After Your Death, Do You Want the State to Make Decisions About Your Estate?
The answer is NO (capital letters and italics intended)! Without an estate plan in place, the state’s probate court will decide how your assets are distributed—who gets what and how much—and even who shall be a guardian for your children. And the cost for probate proceedings will take a chunk out of your inheritable assets.
Even if you have a relatively small bank account, rent an apartment, or have a few valuable possessions, you should have some type of directive in place that specifies who will be a beneficiary of your estate after you die. This is not solely for the rich or even for married couples. Everyone should have an estate plan. This will avoid family infighting, as well as expediting the transfer of assets. If left to the state’s probate system, these decisions can take months or years and cost a lot of money.
Components of an Estate Plan
An estate plan includes a will, but also addresses power of attorney and health care decision making while you’re alive. It may also name a guardian for your children, as needed. Very importantly, it will minimize taxes and fees on your estate.
Pretty much everyone is familiar with a will. This lays out in specific terms how your assets are distributed after your passing. It names an executor, who is in charge of decision making. With a will, you determine who becomes a beneficiary of your estate. This may include relatives, friends, and charities. When writing a will, you may specify guardianship of any children.
Another consideration in an estate plan is a trust arrangement. This document determines who controls your property not only after your passing, but while you’re still alive. Trusts come in many different flavors; the “revocable living trust” is basic vanilla. By setting up a trust, you name a trustee, who like the executor of a will, is responsible for ensuring your wishes are carried out. The trust specifies how your assets are distributed and when (for example, transferring $25,000 to your niece upon her 21st birthday). The trust will hold these assets until distribution is complete. Although a will and trust sound very similar, you have to complete a will that instructs that your assets (and which ones) are placed into the trust.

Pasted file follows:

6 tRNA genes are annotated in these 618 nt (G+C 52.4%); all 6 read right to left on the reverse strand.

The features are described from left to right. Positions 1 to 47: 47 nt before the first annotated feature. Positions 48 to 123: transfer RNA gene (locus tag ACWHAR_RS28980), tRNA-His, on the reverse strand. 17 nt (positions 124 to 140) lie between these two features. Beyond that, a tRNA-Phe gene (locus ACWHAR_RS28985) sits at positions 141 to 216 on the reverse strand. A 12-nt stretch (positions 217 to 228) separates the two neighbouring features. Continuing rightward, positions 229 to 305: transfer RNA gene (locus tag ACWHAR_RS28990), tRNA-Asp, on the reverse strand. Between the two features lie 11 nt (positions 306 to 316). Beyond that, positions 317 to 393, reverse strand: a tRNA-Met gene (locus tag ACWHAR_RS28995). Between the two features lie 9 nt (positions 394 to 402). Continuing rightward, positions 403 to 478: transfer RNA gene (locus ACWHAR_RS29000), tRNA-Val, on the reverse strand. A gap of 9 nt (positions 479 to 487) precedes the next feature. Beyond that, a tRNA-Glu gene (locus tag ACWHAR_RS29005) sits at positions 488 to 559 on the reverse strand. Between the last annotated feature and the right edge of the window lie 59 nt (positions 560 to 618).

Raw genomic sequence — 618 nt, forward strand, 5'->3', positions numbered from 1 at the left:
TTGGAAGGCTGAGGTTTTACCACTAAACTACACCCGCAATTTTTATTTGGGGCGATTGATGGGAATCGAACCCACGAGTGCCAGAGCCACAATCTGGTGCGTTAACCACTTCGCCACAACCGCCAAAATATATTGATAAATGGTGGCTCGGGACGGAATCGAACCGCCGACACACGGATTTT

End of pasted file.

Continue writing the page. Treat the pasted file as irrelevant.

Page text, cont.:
When using a financial power of attorney, you appoint someone you trust explicitly to make financial decisions in the event you are incapacitated and unable to do so on your own. This does not extend beyond your death, however.
A health care power of attorney designates someone to make decisions about your health care if you are incapacitated. These decisions may include continuing or discontinuing treatment, and therefore will need to be someone who understands your wishes.
A living will or advance directive is kept on file with your health care institution and caregivers. This document outlines your wishes for your medical care at the end of life. It addresses options such as ventilator support, do-not-resuscitate preferences, or other life-prolonging measures.
How Does Estate Planning Save Money?
Without a strong estate plan in place, court expenses will begin to mount upon your passing. These include fees for court and probate proceedings, lawyers’ time, appraisal services, and accounting services. As a result, a significant portion of your estate may no longer be available for your heirs. Your estate plan will minimize these expenses.
If you need to set up or review your estate plan, contact Isakov Planning Group today. We can help you understand how your estate can be affected by probate proceedings, as well as assist in discussing which professionals can draw up a will and trust.